What Virtue There Is in Fire

Cultural Memory and the Lynching of Sam Hose

Title Details

Pages: 264

Trim Size: 152.400mm x 228.600mm x 20.320mm

Formats

Paperback

Pub Date: 01/15/2012

ISBN: 9-780-8203-4064-7

List Price: $29.95

What Virtue There Is in Fire

Cultural Memory and the Lynching of Sam Hose

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The 1899 lynching of Sam Hose in Newnan, Georgia, was one of the earliest and most gruesome events in a tragic chapter of U.S. history. Hose was a black laborer accused of killing Alfred Cranford, a white farmer, and raping his wife. The national media closely followed the manhunt and Hose's capture. An armed mob intercepted Hose's Atlanta-bound train and took the prisoner back to Newnan. There, in front of a large gathering on a Sunday afternoon, Hose was mutilated and set on fire. His body was dismembered and pieces of it were kept by souvenir hunters.

Born and raised twenty miles from Newnan, Edwin T. Arnold was troubled and fascinated by the fact that this horrific chain of events had been largely shut out of local public memory. In "What Virtue There Is in Fire," Arnold offers the first in-depth examination of the lynching of Sam Hose.

Arnold analyzes newspapers, letters, and speeches to understand reactions to this brutal incident, without trying to resolve the still-disputed facts of the crime. Firsthand accounts were often contradictory, and portrayals of Hose differed starkly-from "black beast" to innocent martyr. Arnold traces how different groups interpreted and co-opted the story for their own purposes through the years. Reflecting on recent efforts to remember the lynching of Sam Hose, Arnold offers the portrait of a place still trying to reconcile itself, a century later, to its painful past.

The lynching of Sam Hose was one of the most notorious, and most fully documented, crimes ever committed in Georgia, but never have we seen it explored or explained as fully as Edwin Arnold does in this multifaceted, vigorously written, and often provocative new study. Arnold makes two gruesome crimes-one with Hose as perpetrator and one with Hose as victim-the centerpieces of a riveting account that sheds significant new light on the socioeconomics, mob mentality, political machinations, community dynamics, and long-term legacy of southern racial violence.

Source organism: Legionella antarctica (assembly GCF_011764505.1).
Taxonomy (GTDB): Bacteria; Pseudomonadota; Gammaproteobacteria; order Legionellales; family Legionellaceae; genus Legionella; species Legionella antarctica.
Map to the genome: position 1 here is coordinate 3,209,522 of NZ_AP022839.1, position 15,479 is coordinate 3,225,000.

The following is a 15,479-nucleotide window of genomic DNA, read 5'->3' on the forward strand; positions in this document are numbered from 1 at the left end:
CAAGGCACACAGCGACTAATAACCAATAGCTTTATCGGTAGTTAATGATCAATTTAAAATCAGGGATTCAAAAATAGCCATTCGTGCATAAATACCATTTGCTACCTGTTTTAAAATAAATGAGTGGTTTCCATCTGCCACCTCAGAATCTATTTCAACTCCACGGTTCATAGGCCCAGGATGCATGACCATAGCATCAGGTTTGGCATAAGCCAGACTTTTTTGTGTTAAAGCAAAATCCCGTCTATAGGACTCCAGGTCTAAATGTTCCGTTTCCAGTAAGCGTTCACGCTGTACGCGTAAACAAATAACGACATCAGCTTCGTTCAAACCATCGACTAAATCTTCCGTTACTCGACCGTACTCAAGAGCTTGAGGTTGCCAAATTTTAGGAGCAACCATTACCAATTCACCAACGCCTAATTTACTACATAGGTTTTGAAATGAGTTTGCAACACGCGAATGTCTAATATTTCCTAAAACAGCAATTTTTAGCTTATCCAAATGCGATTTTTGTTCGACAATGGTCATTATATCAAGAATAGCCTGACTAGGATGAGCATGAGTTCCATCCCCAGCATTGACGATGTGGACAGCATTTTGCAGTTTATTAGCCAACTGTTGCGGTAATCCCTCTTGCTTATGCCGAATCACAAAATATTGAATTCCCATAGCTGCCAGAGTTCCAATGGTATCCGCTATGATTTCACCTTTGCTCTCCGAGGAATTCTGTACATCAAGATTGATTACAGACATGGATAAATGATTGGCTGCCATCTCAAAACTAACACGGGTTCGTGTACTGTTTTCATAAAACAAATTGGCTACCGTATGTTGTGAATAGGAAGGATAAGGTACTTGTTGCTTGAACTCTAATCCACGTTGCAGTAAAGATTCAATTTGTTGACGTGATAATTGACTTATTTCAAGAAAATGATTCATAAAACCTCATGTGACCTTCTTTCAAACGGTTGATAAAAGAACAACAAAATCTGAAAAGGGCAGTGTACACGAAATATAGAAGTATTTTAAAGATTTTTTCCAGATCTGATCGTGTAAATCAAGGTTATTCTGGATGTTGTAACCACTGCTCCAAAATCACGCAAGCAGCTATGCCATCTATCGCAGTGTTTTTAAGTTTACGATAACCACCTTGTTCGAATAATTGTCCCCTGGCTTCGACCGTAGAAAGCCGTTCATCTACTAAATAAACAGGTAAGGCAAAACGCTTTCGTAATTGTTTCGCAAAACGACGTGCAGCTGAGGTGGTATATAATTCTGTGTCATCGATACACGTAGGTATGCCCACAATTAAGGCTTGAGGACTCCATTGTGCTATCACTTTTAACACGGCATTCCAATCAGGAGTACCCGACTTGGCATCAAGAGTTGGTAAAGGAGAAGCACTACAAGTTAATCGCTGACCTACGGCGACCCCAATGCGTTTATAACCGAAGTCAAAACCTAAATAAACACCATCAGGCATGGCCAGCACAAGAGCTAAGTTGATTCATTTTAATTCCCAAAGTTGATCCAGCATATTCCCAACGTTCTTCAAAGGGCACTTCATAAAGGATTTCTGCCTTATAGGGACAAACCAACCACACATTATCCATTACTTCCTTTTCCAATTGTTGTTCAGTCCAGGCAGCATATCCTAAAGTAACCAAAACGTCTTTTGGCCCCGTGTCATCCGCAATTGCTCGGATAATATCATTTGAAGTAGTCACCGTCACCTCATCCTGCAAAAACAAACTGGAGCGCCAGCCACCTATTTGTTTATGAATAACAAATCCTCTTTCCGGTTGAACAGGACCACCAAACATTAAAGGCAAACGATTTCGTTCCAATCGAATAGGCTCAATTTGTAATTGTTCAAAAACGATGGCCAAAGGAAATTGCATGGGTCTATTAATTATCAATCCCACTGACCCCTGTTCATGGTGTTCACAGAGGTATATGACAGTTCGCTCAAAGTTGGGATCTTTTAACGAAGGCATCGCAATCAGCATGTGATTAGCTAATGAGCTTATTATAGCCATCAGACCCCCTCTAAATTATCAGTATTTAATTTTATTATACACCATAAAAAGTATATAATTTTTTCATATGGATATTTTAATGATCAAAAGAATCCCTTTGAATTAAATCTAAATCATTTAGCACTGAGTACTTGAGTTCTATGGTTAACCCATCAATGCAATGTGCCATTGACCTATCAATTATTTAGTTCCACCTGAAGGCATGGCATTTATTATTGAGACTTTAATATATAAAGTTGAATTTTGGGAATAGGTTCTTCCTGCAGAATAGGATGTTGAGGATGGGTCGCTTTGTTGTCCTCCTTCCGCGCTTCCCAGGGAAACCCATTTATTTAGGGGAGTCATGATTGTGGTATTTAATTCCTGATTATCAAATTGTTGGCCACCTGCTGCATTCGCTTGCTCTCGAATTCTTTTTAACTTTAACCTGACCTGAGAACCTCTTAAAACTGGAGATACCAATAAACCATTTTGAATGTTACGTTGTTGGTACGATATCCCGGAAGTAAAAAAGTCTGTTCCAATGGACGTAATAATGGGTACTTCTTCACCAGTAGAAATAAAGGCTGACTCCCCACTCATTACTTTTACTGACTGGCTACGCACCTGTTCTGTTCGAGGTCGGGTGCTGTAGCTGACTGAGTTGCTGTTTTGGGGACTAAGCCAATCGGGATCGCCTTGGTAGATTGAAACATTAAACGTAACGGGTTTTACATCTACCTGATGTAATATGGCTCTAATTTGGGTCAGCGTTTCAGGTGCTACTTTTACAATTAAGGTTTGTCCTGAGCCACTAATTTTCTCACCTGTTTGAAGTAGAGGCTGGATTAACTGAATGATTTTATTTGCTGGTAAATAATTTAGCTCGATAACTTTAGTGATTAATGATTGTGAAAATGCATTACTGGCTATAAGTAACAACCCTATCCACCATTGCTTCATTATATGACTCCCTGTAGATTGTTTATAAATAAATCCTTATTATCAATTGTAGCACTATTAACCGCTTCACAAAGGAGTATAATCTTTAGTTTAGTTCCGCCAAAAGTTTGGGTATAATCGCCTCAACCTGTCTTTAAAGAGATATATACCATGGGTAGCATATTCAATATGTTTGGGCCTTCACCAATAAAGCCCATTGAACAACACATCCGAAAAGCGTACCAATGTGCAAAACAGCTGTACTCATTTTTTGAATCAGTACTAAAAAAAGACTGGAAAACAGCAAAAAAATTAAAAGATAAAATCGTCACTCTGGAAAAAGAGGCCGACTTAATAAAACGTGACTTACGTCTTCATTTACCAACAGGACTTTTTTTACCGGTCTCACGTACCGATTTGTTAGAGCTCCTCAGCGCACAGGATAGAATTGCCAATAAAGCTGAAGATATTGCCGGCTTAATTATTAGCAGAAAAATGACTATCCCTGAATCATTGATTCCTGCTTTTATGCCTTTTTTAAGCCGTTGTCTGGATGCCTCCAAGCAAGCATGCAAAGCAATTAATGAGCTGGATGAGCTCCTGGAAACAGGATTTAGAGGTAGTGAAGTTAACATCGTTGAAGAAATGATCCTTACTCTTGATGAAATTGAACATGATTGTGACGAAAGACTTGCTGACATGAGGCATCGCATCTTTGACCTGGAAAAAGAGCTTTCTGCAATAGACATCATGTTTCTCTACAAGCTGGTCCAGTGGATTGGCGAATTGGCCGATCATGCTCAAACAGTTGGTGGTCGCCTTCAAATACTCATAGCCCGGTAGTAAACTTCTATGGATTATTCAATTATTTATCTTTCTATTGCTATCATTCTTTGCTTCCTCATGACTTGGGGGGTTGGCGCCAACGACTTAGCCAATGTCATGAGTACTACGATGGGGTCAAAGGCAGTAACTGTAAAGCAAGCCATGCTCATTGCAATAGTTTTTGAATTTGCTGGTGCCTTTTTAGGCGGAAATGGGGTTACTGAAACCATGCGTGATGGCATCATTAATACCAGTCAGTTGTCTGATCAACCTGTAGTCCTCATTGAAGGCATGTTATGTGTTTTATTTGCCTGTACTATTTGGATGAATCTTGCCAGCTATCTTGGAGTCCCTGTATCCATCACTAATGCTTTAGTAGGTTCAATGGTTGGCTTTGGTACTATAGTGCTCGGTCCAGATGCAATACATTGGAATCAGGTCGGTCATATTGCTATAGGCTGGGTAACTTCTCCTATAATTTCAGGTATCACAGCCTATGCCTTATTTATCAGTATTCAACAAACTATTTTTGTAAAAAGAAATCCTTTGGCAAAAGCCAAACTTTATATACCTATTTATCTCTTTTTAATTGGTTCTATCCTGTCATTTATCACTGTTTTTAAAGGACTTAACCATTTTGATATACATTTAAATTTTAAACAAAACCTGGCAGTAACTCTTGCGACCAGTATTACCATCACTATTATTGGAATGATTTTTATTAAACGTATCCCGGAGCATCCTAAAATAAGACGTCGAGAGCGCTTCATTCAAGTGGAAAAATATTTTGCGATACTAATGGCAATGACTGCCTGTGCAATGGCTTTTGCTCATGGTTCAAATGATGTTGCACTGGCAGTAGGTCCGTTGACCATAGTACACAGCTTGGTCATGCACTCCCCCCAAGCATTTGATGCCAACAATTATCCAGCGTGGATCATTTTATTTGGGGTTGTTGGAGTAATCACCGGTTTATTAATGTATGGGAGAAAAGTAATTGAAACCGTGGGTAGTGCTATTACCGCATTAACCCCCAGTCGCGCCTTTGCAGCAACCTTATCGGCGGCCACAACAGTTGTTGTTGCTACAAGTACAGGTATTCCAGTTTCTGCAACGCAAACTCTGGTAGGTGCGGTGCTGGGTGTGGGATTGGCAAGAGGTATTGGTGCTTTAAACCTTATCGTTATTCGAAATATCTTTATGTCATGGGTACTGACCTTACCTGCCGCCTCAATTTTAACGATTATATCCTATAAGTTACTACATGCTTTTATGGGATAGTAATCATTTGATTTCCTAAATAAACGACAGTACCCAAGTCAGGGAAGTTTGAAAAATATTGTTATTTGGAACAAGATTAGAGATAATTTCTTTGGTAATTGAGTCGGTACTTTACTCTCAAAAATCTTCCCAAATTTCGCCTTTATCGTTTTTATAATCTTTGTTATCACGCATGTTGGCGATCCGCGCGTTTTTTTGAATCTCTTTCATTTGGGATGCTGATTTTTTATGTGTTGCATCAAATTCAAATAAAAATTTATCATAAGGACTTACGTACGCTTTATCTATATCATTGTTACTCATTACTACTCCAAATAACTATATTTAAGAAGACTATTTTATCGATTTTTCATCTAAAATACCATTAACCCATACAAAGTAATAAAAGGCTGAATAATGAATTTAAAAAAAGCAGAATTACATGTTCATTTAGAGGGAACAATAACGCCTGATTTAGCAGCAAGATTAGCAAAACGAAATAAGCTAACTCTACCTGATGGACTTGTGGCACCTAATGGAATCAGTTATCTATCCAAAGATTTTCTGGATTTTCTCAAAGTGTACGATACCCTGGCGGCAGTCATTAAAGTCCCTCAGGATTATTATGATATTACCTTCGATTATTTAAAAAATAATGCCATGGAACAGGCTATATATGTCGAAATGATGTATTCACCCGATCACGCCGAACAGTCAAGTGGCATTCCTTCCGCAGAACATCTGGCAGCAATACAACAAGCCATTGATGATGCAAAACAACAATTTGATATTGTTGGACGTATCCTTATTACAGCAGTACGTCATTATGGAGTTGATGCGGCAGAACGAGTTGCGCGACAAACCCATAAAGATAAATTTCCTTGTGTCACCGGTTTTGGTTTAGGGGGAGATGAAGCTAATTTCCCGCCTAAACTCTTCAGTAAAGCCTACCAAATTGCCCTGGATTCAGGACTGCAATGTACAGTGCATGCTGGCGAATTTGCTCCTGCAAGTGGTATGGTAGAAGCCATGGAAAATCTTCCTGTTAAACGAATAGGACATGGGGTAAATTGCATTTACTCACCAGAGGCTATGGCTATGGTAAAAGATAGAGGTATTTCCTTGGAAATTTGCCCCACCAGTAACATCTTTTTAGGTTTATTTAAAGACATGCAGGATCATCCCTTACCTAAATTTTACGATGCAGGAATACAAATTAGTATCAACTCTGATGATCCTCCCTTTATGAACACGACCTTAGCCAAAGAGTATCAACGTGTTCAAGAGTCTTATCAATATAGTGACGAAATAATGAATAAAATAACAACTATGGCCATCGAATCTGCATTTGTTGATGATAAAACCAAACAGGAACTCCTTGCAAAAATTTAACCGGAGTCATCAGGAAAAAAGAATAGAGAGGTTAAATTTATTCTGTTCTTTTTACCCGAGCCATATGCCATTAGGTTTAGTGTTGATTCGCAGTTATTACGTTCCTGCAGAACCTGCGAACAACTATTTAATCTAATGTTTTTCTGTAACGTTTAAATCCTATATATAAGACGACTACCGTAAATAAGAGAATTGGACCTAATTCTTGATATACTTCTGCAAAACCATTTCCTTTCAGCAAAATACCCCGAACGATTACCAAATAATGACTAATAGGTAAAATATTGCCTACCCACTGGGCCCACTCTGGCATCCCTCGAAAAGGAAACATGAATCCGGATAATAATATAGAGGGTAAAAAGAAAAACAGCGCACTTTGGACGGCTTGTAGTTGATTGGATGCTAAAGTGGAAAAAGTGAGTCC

—John C. Inscoe, editor of The New Georgia Encyclopedia

A provocative and groundbreaking study of one of the most important spectacle lynchings in American history. The only thing more impressive than Arnold's scholarship is his courage. This story needed to be told, and it needed a bold and careful writer to tell it.

—Christopher Metress, editor of The Lynching of Emmett Till: A Documentary Narrative

This book is not a sensationalistic rendering of the notorious incident. . . . It is a perspicacious, detailed sociological study of the conditions and forces of the Southern culture and relationships between blacks and whites. The author's aim is not to judge, shame, or moralize-but to understand how such a horrific incident and other similar atrocities could happen.

—Henry Berry, Reviewer's Bookwatch

The author uses a variety of sources, including newspapers, oral interviews, and studies of cultural memory, which Arnold deftly weaves into a fascinating account. The richness and complexity of the Hose story is told through the opinions and pronouncements of a variety of contemporaries, from Rebecca Latimer Felton, a white women's-rights activist who viewed lynching as perfectly justifiable to protect white women's virtue, to Robert Charles, a black laborer in New Orleans, who advised 'every negro to buy a rifle and keep it ready'.

Journal of Interdisciplinary History

Arnold's book provides an insightful, disturbing analysis of the racial climate in the South in 1899.

Mississippi Quarterly

Winner

Malcolm Bell, Jr., and Muriel Barrow Bell Award, Georgia Historical Society

About the Author/Editor

EDWIN T. ARNOLD is a professor of English at Appalachian State University. He is the author or editor of nine books on southern literature and culture and is editor of the Faulkner Journal.